DON'T FALL FOR JAILHOUSE *72 PHONE SCAM

A concerned parent from the Dallas area contacted us this week to report that a well known telephone scam is still active here in Texas. This person's teenage son took a call that seemed to be a wrong number. The caller implored the boy not to hang up, and proceeded to tell a hard-luck story about being detained by police and urgently needing to get a call through to his family. The caller persuaded the boy to dial *72. Since then, the family's phone has been tied up with a steady stream of calls by inmates of the local jail to their friends and associates, and the inmates' calls are being charged to the family's phone number.

Make sure that everyone in your household is aware of this scheme. The key is, don't accept a collect call from someone you don't know, most especially from someone in jail, and more importantly, do not grant such a person's request to dial *72. Please do not fall for a colorful and sad story involving frightened children waiting for their father to pick them up at school, or whatever else the caller may invent to win your sympathy. Hang up. Or you will end up providing inmates with free phone service (free for them - expensive for you). If you ever are victmized by this scheme, contact your telephone service provider, who may be willing to spare you the charges, and let the sheriff know that the scam is occurring in his county jail.

General Abbott's signature
Greg Abbott
Attorney General of Texas

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ABOUT CONSUMER ALERTS - The Office of the Attorney General accepts consumer complaints about businesses. When a pattern of complaints warrants intervention, the Attorney General can file a civil lawsuit under consumer protection statutes, sometimes with the result that a company is required to pay restitution to consumers -- see our Major Lawsuits page. However, when a consumer is swindled by a con artist, filing a complaint cannot help. Civil litigation can sometimes put a very unscrupulous business out of action, but often cannot produce restitution.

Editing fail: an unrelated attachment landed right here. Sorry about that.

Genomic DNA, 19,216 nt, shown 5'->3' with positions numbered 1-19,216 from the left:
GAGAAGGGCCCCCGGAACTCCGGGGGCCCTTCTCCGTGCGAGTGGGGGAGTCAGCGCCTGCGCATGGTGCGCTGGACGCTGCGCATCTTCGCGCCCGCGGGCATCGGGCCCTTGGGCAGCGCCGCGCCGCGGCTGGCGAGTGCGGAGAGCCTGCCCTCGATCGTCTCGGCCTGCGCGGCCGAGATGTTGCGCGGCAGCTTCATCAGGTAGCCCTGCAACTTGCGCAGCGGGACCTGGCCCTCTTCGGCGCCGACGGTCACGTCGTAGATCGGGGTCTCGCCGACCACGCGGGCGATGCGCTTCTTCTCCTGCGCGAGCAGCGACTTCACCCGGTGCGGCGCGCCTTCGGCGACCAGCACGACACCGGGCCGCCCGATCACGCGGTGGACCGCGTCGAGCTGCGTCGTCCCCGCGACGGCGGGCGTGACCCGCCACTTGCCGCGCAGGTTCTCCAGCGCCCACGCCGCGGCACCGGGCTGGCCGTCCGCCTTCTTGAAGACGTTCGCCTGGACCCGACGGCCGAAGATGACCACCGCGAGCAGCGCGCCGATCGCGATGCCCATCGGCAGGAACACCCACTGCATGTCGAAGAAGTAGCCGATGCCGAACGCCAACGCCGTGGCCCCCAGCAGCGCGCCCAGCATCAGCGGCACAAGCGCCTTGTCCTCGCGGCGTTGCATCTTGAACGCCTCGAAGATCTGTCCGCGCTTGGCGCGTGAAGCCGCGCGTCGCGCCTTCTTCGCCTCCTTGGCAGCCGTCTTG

Individual con artists generally fall under the jurisdiction of a criminal prosecutor -- in Texas, this is the district or county attorney. But even when they are charged and convicted, these individuals usually have spent the money as fast as they have stolen it. A person who is the victim of fraud should report the incident to the police or sheriff. But by far the best thing is for consumers to be aware of fraud, so they are not swindled in the first place. For this reason, the Office of the Attorney General posts these Consumer Alerts about possible scams and schemes that come to our attention through citizen contacts to our office or other sources.

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